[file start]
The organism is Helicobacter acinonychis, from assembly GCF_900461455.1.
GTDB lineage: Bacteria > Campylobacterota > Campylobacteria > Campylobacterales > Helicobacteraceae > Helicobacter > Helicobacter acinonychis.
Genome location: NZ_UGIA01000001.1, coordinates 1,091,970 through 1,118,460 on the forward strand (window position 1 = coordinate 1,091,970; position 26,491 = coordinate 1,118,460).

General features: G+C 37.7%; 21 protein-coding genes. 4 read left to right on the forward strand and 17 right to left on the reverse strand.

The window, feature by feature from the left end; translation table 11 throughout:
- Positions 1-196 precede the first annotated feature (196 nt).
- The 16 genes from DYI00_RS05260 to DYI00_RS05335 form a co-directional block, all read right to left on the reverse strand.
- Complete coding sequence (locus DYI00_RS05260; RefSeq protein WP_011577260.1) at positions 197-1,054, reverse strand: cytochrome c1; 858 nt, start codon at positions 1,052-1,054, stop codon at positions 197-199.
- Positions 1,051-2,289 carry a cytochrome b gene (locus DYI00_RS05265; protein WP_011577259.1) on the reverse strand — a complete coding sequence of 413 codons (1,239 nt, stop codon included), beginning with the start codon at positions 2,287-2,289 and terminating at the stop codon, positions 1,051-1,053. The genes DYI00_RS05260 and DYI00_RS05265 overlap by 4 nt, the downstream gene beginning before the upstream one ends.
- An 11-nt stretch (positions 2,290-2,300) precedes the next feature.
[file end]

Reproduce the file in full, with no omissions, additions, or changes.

The organism is Helicobacter acinonychis, from assembly GCF_900461455.1.
GTDB lineage: Bacteria > Campylobacterota > Campylobacteria > Campylobacterales > Helicobacteraceae > Helicobacter > Helicobacter acinonychis.
Genome location: NZ_UGIA01000001.1, coordinates 1,091,970 through 1,118,460 on the forward strand (window position 1 = coordinate 1,091,970; position 26,491 = coordinate 1,118,460).

General features: G+C 37.7%; 21 protein-coding genes. 4 read left to right on the forward strand and 17 right to left on the reverse strand.

The window, feature by feature from the left end; translation table 11 throughout:
- Positions 1-196 precede the first annotated feature (196 nt).
- The 16 genes from DYI00_RS05260 to DYI00_RS05335 form a co-directional block, all read right to left on the reverse strand.
- Complete coding sequence (locus DYI00_RS05260; RefSeq protein WP_011577260.1) at positions 197-1,054, reverse strand: cytochrome c1; 858 nt, start codon at positions 1,052-1,054, stop codon at positions 197-199.
- Positions 1,051-2,289 carry a cytochrome b gene (locus DYI00_RS05265; protein WP_011577259.1) on the reverse strand — a complete coding sequence of 413 codons (1,239 nt, stop codon included), beginning with the start codon at positions 2,287-2,289 and terminating at the stop codon, positions 1,051-1,053. The genes DYI00_RS05260 and DYI00_RS05265 overlap by 4 nt, the downstream gene beginning before the upstream one ends.
- An 11-nt stretch (positions 2,290-2,300) precedes the next feature.